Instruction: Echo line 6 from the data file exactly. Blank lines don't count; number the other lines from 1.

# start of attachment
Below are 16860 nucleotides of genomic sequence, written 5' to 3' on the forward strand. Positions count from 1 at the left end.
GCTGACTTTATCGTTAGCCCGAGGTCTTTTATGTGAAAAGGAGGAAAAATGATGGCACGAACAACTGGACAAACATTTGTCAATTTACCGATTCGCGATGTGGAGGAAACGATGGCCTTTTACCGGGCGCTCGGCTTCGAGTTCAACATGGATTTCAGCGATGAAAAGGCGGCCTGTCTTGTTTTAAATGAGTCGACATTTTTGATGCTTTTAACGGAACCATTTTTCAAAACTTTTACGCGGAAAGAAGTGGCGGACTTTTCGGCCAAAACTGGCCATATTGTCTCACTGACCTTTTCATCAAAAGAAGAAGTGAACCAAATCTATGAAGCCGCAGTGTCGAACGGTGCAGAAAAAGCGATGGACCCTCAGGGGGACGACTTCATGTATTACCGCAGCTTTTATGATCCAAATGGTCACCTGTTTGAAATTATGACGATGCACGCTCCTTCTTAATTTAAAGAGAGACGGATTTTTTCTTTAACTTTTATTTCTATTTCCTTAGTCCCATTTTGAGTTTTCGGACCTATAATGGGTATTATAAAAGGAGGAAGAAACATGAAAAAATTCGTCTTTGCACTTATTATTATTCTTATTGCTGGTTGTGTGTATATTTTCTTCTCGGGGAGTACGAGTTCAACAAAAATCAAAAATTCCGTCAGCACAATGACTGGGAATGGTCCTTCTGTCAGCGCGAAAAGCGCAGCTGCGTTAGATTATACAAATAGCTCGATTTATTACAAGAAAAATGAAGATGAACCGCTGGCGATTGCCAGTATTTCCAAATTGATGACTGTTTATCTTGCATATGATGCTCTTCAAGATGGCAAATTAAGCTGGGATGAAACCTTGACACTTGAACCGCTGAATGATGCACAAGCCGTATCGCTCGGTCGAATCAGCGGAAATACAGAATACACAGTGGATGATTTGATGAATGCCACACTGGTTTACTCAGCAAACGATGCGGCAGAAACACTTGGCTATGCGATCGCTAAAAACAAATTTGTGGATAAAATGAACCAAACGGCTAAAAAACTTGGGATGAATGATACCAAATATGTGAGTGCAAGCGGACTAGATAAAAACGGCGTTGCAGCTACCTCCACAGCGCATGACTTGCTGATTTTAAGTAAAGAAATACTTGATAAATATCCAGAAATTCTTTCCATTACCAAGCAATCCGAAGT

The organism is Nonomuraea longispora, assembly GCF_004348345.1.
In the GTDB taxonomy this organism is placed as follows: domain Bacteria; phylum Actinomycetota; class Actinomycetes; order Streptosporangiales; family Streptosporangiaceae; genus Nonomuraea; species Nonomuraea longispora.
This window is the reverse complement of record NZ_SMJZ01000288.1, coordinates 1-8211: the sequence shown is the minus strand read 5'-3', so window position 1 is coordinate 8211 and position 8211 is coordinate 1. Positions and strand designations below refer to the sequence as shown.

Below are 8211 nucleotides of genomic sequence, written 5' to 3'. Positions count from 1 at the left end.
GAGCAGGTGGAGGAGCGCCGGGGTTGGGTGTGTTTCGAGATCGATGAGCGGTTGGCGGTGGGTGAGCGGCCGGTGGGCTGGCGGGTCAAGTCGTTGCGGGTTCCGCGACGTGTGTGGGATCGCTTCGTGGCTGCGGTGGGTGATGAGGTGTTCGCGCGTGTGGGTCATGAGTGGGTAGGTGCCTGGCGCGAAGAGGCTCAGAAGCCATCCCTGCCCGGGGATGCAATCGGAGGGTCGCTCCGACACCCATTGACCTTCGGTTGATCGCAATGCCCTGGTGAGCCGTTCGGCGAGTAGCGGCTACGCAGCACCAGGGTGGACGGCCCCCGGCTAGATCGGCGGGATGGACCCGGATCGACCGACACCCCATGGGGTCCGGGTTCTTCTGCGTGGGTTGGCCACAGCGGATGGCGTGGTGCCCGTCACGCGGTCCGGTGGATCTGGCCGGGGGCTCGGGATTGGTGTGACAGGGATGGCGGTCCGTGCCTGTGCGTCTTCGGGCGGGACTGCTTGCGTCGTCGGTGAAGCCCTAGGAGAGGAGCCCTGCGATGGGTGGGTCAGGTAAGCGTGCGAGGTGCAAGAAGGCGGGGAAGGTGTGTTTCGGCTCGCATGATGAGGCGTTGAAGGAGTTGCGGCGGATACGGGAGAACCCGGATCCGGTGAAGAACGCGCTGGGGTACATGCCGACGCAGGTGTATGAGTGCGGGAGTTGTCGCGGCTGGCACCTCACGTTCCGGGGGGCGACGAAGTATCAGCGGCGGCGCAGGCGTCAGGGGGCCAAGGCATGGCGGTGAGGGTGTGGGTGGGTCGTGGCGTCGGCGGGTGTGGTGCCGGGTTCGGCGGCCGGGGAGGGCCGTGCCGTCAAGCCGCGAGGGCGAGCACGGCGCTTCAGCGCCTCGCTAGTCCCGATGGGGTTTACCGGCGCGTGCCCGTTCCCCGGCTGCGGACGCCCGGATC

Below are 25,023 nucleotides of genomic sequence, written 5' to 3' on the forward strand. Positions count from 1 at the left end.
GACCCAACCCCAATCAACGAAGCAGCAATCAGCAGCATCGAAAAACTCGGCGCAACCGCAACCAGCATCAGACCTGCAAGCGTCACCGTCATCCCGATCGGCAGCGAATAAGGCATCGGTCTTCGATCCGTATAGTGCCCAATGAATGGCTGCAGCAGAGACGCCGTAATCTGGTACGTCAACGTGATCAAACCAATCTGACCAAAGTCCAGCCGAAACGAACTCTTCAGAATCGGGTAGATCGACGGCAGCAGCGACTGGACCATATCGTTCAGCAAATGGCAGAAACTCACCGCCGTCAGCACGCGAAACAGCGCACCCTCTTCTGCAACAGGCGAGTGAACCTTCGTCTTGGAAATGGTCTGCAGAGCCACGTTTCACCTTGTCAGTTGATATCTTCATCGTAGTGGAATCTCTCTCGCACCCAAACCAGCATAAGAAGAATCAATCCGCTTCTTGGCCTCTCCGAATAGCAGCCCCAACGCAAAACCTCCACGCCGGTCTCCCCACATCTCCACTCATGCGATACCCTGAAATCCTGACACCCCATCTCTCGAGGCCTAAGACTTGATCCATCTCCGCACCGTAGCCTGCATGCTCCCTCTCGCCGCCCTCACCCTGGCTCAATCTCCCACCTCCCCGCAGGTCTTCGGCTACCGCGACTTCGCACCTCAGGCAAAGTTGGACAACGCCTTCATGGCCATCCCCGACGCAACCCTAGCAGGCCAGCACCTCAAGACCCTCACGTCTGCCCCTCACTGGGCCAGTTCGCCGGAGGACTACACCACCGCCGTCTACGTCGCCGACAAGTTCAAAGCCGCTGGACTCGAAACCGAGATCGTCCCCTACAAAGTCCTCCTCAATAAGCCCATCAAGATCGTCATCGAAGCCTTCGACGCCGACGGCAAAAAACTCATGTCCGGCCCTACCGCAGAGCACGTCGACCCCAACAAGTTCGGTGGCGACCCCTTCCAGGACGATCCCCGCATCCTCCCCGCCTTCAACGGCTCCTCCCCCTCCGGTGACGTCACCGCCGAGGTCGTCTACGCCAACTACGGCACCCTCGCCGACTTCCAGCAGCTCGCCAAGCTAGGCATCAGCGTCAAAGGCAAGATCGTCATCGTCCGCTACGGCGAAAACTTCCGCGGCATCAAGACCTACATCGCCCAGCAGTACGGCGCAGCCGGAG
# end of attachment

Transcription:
Below are 8211 nucleotides of genomic sequence, written 5' to 3'. Positions count from 1 at the left end.